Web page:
L E T T E R S    T O    T H E    E D I T O R

Solution to water woes

A solution to the Punjab water crisis can be found from that given by John Briscoe of the World Bank in New Delhi on October 6, 2005. It was titled “India’s Water Economy — Bracing for a Turbulent Future-Manage Water Resources-users should be prepared to pay charges”. It was suggested that Punjab should demand royalty for the water it provides to non-riparian states. Punjab cannot afford to continue with the magnanity of giving away a “readily saleable commodity free of cost.” Examples cited in the regard by the World Bank expert were: i) Singapore paying to Malaysia for water; ii) Gibralter paying to Spain; and iii) Israel to Turkey.

Dr GS Dhillon, Amritsar

Property tax

The Haryana Government has levied property tax in urban areas @ Rs 3 per square yard for a one-kanal house (500 sq yard) while HUDA has mentioned 420 square metres for one kanal in the allotment letter. The entire area of 502 square yards is charged @ Rs 4.50 per square yard because of technical conversion of 420 square metres to 502 square yards. The government should remove this anomaly by modifying the notification inter alia as under 500 square yards and 420 metres @ Rs 3 per square yards.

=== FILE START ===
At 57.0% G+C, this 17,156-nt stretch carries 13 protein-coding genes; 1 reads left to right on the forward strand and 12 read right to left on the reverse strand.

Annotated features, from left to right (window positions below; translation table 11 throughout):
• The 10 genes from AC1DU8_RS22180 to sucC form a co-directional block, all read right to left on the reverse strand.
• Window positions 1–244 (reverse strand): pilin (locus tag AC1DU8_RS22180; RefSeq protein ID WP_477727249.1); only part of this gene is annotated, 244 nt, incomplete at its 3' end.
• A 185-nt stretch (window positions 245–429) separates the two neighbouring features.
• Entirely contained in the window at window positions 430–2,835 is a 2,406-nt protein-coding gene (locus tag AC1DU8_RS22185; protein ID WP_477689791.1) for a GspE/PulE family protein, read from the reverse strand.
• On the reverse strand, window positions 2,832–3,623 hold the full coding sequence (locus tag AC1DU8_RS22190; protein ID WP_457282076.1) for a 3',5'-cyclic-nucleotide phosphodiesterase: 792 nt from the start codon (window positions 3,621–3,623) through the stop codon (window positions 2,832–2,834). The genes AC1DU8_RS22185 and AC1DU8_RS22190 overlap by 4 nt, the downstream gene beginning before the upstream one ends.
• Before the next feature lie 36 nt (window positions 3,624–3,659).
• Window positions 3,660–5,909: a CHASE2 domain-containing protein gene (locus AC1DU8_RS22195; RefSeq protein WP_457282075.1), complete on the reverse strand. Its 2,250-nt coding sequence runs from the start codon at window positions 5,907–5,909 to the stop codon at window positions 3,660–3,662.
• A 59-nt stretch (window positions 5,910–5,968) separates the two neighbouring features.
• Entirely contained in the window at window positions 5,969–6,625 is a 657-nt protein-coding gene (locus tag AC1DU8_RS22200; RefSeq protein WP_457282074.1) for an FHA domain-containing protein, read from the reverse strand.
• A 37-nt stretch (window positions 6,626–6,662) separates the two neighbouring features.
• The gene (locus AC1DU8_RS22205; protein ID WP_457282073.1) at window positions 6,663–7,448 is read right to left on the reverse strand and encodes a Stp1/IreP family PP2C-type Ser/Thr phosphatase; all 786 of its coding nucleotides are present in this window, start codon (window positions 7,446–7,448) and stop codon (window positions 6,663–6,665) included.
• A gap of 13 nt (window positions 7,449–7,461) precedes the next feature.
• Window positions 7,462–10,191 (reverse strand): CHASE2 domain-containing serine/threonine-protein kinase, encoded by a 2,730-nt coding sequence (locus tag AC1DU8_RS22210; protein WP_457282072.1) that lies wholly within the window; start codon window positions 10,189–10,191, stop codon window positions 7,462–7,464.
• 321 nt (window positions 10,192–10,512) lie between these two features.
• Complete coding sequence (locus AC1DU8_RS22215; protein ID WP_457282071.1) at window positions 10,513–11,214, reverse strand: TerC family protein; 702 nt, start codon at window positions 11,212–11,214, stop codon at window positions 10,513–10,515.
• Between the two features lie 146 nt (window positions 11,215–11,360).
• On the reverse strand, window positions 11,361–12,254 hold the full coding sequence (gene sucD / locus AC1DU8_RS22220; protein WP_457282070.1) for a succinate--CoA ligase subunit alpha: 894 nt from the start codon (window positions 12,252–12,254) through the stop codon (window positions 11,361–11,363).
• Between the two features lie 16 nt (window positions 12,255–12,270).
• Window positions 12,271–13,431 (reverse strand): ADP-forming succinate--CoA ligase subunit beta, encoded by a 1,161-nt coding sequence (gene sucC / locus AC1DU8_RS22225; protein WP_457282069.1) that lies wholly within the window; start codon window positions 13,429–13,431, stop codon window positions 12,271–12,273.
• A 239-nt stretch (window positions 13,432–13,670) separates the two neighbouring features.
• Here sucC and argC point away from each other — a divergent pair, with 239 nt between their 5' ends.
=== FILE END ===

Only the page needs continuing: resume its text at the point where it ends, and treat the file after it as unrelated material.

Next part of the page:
O P Verma, Chandigarh

UN must broker peace

The series of conflicts spread over different pockets of the world, including Israel-Palestine, West Asia, India-Pakistan and Ukraine, clearly indicate the failure of the UNSC to maintain peace around the globe. Changes in its governing body are needed. The UNSC must invite every stakeholder to counter the uphill task of creating a peaceful ambience in the world.

GURDEEP SINGH, Raiwali (Naraingarh)

Meddle with law